Western Cape teacher wins top national award for primary school teaching | Western Cape Government


Western Cape teacher wins top national award for primary school teaching

27 March 2017

We are very fortunate in the Western Cape to have many educators who continue to go selflessly beyond the call of duty to ensure that their learners receive the best quality education. 


It therefore gives me great pleasure to congratulate Ms Smit, Ms Campbell and Mr Linz for their excellent achievement at the National Teachers Awards held this past weekend.


Marika Smit of Bottelary Primary School, Kraaifontein, won South Africa’s top award for Excellence in Primary School Teaching at the National Teaching Awards announced at a gala event at the Gallagher Estate, Gauteng, on Saturday, 25 March 2017.


Cecelia Campbell of Erika Primary School, Mossel Bay, took third place nationally for Excellence in Technology-Enhanced Teaching.


Leon Linz, Deputy Principal of Good Hope Seminary High School, took third place in the Kader Asmal Award category, for teachers who have demonstrated the key values represented by Asmal’s leadership.


The WCED entered the winners of the Western Cape Teaching Awards announced in November last year.


The WCED has adopted The Year of the Teacher as a key theme in 2017. We are using this time to acknowledge and celebrate our excellent teachers.


The national awards have provided us with another opportunity to celebrate our teachers and we look forward to many more opportunities for doing so.


Asked to comment, Smit paid tribute to the other candidates for the award, and said they all deserved to win.


“It’s also great because I can be an example for my kids in this way. I always tell them to think of the future and reach for their dreams. Through this, maybe I can inspire them to overcome their circumstances” she said.


Smit has been teaching for four years, three of them at Bottelary Primary.


She decided to become a teacher who treats learners with barriers to learning with patience and dignity, after observing her sister’s struggles with barriers to learning.


Her lessons are always learner-centred and effective. She stimulates critical thinking and ensures that every learner participates because she is determined that each and every child must learn to succeed.


She designs her own learning material and creates a colourful and friendly environment in her class so that learners can feel free and comfortable.


She teaches concepts through movement, rhymes and songs to enforce diverse learning intelligence.


She maintains extensive records, plans her lessons thoroughly and assesses diligently. She encourages learners to take responsibility for their own learning. Results show excellent progress.


The school serves poor rural communities facing hardships that include poverty, domestic violence, crime, substance abuse, HIV/AIDS and illiteracy.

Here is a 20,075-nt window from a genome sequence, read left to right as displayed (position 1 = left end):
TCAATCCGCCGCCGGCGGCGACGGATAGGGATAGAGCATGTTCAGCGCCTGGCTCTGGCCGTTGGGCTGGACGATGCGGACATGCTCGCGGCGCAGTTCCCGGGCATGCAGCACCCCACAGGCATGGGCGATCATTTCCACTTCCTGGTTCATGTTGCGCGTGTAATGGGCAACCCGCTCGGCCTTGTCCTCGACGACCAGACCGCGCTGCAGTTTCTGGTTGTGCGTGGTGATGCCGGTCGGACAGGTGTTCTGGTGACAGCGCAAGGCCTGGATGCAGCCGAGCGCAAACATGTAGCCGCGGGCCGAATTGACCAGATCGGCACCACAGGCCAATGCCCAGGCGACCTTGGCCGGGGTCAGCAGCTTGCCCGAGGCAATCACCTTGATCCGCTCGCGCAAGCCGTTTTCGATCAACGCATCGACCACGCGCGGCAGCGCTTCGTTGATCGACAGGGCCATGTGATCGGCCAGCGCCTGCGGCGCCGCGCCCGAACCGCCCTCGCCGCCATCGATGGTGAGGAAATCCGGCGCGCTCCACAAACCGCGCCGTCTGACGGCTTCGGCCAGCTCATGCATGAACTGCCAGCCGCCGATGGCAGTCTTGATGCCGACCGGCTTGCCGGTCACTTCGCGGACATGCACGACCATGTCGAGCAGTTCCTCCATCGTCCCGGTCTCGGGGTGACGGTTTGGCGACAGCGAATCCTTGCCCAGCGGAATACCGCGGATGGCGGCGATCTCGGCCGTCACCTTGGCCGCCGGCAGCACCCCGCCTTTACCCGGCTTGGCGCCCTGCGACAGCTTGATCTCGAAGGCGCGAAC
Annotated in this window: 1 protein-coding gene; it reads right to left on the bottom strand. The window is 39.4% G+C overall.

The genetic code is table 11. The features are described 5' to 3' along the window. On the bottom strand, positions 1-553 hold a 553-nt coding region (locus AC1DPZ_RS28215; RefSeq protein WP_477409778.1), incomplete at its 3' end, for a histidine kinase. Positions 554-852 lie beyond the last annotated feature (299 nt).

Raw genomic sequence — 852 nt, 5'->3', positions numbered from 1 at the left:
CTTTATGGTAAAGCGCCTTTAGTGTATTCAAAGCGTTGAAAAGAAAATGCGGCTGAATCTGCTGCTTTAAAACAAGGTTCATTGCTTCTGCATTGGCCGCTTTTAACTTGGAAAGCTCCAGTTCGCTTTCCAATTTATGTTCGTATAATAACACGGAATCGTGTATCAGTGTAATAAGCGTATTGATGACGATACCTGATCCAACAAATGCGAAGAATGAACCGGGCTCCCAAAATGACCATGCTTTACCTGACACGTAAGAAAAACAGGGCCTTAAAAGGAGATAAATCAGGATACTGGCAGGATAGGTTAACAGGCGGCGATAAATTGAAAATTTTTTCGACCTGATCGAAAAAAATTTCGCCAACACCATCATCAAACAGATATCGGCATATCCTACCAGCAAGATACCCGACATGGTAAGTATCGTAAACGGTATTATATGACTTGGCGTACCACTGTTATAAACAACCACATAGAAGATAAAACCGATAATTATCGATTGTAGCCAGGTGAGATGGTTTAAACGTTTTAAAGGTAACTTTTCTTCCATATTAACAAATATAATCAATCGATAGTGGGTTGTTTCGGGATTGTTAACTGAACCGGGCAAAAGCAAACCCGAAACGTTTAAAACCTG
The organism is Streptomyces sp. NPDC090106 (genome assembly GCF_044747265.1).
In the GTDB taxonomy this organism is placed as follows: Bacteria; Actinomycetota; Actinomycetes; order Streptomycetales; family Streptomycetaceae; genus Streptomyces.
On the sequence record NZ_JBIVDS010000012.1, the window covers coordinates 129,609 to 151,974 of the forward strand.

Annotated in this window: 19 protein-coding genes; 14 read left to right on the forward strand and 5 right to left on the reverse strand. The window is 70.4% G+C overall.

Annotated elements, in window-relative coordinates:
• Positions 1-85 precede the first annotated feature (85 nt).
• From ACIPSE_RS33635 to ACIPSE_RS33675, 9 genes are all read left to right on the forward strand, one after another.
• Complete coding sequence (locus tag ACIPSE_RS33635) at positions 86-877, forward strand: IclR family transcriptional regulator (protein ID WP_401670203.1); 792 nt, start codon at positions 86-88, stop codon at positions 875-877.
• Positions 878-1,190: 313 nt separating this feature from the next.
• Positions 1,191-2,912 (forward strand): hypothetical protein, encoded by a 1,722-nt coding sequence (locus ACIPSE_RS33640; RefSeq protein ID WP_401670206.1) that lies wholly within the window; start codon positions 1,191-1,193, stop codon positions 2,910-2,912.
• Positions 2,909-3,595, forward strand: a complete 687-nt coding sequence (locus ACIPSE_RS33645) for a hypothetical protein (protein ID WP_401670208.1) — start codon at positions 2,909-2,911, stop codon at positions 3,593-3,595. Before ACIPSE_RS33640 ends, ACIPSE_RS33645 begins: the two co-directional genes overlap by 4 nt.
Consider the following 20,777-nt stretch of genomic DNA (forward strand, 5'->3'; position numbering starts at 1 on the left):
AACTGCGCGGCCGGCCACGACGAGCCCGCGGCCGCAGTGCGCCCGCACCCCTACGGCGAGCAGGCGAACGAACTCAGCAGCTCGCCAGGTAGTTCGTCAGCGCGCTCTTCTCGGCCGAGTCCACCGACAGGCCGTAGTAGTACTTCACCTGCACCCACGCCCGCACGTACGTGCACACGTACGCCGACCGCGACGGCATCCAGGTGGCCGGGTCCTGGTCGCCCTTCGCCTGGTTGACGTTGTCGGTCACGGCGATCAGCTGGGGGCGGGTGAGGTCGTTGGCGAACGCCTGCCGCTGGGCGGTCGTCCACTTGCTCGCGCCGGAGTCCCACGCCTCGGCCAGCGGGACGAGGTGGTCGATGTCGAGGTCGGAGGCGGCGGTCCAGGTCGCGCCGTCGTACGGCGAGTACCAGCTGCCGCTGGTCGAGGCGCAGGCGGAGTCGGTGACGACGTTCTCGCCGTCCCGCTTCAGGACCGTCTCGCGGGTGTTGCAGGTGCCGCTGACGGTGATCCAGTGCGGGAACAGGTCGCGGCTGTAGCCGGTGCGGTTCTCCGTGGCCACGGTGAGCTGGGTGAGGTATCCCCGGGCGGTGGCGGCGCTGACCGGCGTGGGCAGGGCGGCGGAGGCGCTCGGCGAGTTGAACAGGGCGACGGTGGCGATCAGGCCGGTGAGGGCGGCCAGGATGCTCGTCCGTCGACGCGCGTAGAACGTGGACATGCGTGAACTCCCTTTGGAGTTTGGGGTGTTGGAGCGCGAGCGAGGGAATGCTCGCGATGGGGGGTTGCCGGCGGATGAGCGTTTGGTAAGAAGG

Smit responds to every child’s needs and tries to remedy social challenges creatively, including puppet shows during Life Orientation lessons.


She deals with key social issues, and teaches learners how to treat each other with respect and with a good understanding of diversity.


She often visits parents at their homes to remind them of their duty to ensure that their children are attending school on a daily basis. She communicates digitally with parents and encourages them to visit and attend parents’ meetings.


She believes that there is nothing more rewarding than seeing a child develop holistically into a functional South African citizen, despite social challenges.


Meanwhile, Ms Campbell has embraced the use of technology to improve the language and mathematics skills of her learners.


Campbell is an eLearning Master Trainer for the WCED, and has trained teachers on the effective use of key eLearning systems. She is also an accredited SchoolNet trainer and IT facilitator.


She works closely with eLearning advisors in the Eden Karoo Education District and provides computer application support to schools in her area.


Mr Linz was nominated for the Kader Asmal Award because he demonstrates the key values that Asmal represented.


These include being an educational activist who leads by example, having a feel for social justice, and being a teacher who displays intellectual tenacity and rigour.


Every child deserves a teacher who will not give up on them, will see their potential, and will encourage them to be the very best that they can be.  I am so pleased to see that our excellent teachers are being acknowledged for their hard work and commitment to education.

Media Enquiries: 


Jessica Shelver

Spokesperson for the Minister of Education, Debbie Schäfer

Tel: 076 175 0663


Millicent Merton

Western Cape Education Department

Tel: 082 324 1284